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The Debugger and Script Debugger are very powerful tools that allow you to retrieve and edit certain values in-game for tracking down problems and errors that are occurring in your project.
This section will show a list of all the delayed events that are scheduled to run. For example: you may have an event that will only run after a delay of 10 seconds, in which case it will be shown here.
Shows all of the objects (like Actors, Fields, etc.) that are on your Maps and Interfaces. For each object you're able to see all of its properties and can even alter some of these properties while the game is running. Other properties will be greyed out which means that they're read-only.
Shows the various controlled players in your game and provides options to go to that Actor, restart the game, save the game and load the game from a particular slot. This section also shows the selected players current level, experience, amount of money and points.
Displays all the current screen data such as which Map/Actor the camera is currently focussed on, what the vertical/horizontal orbit is, whether the screen is flashing or shaking and the various properties associated with these events, etc.
This section will provide lots of useful Statistics about your game while it’s running such as the Frames Per Second, how many Actors/Lights/Fields/etc. are currently loaded and how many have been destroyed.
Another small section that shows you all of the currently opened files, when making use of the File Access Events such as: “Open File”, “Write Line”, “Write Text”, etc.
This section will keep track of all the errors you’ve encountered while testing your game so you can easily look back on errors that might have popped up in the log that displays in the bottom-left corner of the screen.
Shows all of the triggers in your game such as System Triggers, Custom Events, Input Triggers, Actor Triggers, etc. You can filter what triggers are displayed by ticking/unticking the various check boxes under each section. The log will keep track of all of the triggers that have been executed since you started your game (based on those that you’ve selected to monitor) which greatly helps to track down problems you may be encountering with your game.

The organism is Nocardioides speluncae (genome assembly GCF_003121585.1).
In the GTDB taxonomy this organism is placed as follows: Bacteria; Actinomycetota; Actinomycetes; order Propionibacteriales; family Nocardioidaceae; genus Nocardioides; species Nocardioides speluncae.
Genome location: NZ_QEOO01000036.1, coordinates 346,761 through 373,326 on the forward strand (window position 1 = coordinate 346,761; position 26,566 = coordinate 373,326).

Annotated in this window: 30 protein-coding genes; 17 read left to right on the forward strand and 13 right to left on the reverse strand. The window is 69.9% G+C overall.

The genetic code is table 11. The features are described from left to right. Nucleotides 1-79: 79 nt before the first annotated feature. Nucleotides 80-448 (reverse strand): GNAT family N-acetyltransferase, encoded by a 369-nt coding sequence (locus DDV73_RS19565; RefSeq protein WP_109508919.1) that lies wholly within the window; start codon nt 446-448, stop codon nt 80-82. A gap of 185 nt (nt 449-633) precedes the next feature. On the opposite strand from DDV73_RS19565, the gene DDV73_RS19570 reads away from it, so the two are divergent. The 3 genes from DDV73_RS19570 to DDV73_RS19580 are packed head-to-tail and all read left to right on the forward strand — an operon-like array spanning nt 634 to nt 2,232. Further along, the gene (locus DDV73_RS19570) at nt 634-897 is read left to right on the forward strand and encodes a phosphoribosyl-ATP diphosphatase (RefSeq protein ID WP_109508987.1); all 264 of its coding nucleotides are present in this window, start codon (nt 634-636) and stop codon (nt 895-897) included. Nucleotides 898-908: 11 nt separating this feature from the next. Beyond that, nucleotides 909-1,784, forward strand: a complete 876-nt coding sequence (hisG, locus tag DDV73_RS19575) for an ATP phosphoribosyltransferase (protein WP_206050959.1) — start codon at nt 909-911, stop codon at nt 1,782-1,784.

This section keeps track of all sent/received Network Messages.
Shows a list of all the slowest running triggers and collisions.
The Script Debugger is a powerful feature for tracking down and isolating problems within your game. The Script Debugger will automatically stop your game and pop up if it encounters an error or if you've manually told it to do so by setting up breakpoints (for more about breakpoints see further down below).
Underneath the buttons, described above, is a description/error message that details why your game has stopped and the Script Debugger has popped up. The script window, to the right, will also highlight the specific event that is causing the error, allowing you to easily identify the problem.
Underneath the error message is a list of related Variables, that your script is making use of, with their appropriate values. This is very useful for determining if your Variables are holding their correct values or not.
Underneath the list of related Variables is a window that shows you the position/level of where your script is. This only applies if you've made use of events like the “Sub Script” event that are on a separate level to the default “root” level.
You can manually force your game to stop and bring up the Script Debugger by creating breakpoints. When you create any kind of event there will be a check box at the top that says: “Break into the script debugger when event is reached”. Ticking this option will turn the event red in the Script Editor to indicate that a breakpoint has been created. When you Test Your Game, and trigger the event with the breakpoint, your game will stop and the Script Debugger will pop up with “Breakpoint” as the error message.